Novavax Inc. shares
slid 69% in premarket trade Thursday, after the company said a trial of a treatment for the main cause of viral pneumonia in infants and young children failed to meet its main goal. Gaithersburg, Md.-based Novavax said the phase 3 trial of ResVax, an aluminum adjuvanted respiratory syncytial virus (RSV) fusion (F) protein recombinant nanoparticle vaccine, did not meet its primary endpoint of preventing medically significant RSV lower respiratory tract infection. The trial did show efficacy against a secondary objective of preventing hospitalization, however and is the first RSV vaccine to show phase 3 efficacy. The vaccine is being developed to protect infants by immunizing mothers against the disease, the leading viral cause of severe lower respiratory tract disease in infants and young children. RSV is the leading cause of hospitalization of infants in the U.S., with an estimated annual rate of up to 76,000, the company said. “Importantly, while this study did not meet the pre-specified success criterion for the primary clinical endpoint of this trial, the data indicate that ResVax protects infants from some of the most serious consequences of RSV, including RSV LRTI hospitalizations and RSV LRTI with severe hypoxemia,” Novavax Chief Executive Stanley C. Erck said in a statement. The company is planning to meet with key regulatory authorities to discuss its next steps. Novavax shares have fallen 1.8% in the last 12 months through Wednesday, while the S&P 500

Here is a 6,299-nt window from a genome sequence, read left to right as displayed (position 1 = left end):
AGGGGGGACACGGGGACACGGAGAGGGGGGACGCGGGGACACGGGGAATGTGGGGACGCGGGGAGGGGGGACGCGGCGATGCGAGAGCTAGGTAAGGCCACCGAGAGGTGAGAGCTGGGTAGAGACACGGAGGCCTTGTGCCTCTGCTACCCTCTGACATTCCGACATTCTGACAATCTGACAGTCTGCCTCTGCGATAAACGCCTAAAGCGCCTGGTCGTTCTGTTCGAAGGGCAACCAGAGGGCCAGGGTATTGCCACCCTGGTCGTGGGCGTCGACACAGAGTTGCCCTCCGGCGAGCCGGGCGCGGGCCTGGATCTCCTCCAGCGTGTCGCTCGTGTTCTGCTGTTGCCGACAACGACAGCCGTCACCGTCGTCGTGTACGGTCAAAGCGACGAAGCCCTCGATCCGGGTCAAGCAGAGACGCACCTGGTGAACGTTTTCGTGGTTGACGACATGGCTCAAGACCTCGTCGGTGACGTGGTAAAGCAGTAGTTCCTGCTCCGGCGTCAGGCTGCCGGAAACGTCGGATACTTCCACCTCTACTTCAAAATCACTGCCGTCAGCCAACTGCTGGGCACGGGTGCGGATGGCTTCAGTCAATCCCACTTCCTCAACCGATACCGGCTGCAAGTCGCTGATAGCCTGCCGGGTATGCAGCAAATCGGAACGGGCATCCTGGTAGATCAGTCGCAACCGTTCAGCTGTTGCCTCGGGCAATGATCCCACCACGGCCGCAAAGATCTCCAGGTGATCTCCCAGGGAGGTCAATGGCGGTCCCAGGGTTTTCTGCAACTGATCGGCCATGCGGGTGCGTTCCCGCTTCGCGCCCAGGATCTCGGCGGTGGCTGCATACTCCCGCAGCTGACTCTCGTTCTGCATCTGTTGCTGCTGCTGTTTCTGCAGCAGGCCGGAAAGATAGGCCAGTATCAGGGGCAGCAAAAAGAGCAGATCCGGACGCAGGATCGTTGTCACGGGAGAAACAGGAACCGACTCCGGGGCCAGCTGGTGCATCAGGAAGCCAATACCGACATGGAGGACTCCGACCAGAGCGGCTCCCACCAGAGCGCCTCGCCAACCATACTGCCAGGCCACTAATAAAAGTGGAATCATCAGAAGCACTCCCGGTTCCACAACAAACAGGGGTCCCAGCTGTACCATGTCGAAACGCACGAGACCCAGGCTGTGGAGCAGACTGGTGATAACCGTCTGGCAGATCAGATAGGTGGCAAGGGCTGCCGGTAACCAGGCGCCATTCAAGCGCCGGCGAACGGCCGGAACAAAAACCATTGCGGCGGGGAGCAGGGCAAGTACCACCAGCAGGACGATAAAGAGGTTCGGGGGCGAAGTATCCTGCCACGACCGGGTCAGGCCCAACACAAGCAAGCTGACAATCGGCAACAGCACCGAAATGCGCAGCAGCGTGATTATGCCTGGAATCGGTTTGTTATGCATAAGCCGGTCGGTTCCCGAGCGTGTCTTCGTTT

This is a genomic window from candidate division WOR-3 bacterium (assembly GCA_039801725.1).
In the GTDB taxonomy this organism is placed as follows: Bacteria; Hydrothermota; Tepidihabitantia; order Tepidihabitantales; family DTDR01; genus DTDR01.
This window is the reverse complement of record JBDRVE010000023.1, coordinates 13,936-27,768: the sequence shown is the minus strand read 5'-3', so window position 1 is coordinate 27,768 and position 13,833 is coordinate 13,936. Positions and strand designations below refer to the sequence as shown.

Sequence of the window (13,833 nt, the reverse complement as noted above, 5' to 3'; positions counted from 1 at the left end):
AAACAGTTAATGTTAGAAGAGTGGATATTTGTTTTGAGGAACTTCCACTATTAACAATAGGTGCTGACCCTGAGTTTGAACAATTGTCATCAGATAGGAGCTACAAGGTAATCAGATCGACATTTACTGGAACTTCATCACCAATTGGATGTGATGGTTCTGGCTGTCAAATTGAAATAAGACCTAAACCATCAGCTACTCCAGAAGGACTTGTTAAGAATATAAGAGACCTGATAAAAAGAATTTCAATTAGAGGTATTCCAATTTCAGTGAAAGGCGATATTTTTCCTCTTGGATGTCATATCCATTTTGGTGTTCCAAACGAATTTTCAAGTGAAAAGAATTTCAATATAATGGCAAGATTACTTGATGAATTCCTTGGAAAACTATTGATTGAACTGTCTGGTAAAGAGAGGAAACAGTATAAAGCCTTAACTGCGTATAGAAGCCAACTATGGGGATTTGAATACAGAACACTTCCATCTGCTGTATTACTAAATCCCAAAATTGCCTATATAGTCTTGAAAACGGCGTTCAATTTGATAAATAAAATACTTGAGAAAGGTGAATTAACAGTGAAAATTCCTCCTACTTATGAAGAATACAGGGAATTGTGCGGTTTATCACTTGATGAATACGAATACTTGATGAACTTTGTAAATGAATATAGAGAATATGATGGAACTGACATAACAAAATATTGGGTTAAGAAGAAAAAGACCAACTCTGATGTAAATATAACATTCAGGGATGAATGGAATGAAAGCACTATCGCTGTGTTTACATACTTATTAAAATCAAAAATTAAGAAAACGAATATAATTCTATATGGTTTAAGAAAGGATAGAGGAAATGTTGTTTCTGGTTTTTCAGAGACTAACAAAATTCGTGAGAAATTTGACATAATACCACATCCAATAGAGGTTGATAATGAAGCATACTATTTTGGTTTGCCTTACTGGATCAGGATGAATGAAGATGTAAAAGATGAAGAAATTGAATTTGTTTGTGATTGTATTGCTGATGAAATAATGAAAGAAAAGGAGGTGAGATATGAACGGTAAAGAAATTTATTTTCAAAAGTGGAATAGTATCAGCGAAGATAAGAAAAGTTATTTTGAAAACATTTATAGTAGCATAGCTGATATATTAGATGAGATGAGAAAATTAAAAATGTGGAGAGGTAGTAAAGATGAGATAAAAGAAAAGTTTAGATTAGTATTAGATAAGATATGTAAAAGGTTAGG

has gained 2.9%.
Have breaking news sent to your inbox. Subscribe to MarketWatch’s free Bulletin emails. Sign up here.